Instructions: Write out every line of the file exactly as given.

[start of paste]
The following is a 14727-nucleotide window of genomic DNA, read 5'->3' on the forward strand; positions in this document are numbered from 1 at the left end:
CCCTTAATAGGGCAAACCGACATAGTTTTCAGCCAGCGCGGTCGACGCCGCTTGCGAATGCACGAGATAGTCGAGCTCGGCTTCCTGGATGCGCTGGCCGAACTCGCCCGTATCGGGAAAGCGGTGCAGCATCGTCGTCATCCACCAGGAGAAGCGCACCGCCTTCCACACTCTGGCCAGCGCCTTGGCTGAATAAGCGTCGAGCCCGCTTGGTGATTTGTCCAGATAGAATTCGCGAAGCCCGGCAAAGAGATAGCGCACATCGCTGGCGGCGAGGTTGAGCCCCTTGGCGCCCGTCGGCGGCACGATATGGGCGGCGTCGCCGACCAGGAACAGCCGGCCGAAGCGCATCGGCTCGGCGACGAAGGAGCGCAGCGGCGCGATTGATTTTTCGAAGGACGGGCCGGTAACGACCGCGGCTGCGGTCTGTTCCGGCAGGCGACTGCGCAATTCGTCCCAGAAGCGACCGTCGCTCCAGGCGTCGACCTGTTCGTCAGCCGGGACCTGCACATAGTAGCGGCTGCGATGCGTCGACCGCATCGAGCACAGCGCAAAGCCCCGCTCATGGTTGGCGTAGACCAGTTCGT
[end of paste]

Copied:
The following is a 14727-nucleotide window of genomic DNA, read 5'->3' on the forward strand; positions in this document are numbered from 1 at the left end:
CCCTTAATAGGGCAAACCGACATAGTTTTCAGCCAGCGCGGTCGACGCCGCTTGCGAATGCACGAGATAGTCGAGCTCGGCTTCCTGGATGCGCTGGCCGAACTCGCCCGTATCGGGAAAGCGGTGCAGCATCGTCGTCATCCACCAGGAGAAGCGCACCGCCTTCCACACTCTGGCCAGCGCCTTGGCTGAATAAGCGTCGAGCCCGCTTGGTGATTTGTCCAGATAGAATTCGCGAAGCCCGGCAAAGAGATAGCGCACATCGCTGGCGGCGAGGTTGAGCCCCTTGGCGCCCGTCGGCGGCACGATATGGGCGGCGTCGCCGACCAGGAACAGCCGGCCGAAGCGCATCGGCTCGGCGACGAAGGAGCGCAGCGGCGCGATTGATTTTTCGAAGGACGGGCCGGTAACGACCGCGGCTGCGGTCTGTTCCGGCAGGCGACTGCGCAATTCGTCCCAGAAGCGACCGTCGCTCCAGGCGTCGACCTGTTCGTCAGCCGGGACCTGCACATAGTAGCGGCTGCGATGCGTCGACCGCATCGAGCACAGCGCAAAGCCCCGCTCATGGTTGGCGTAGACCAGTTCGT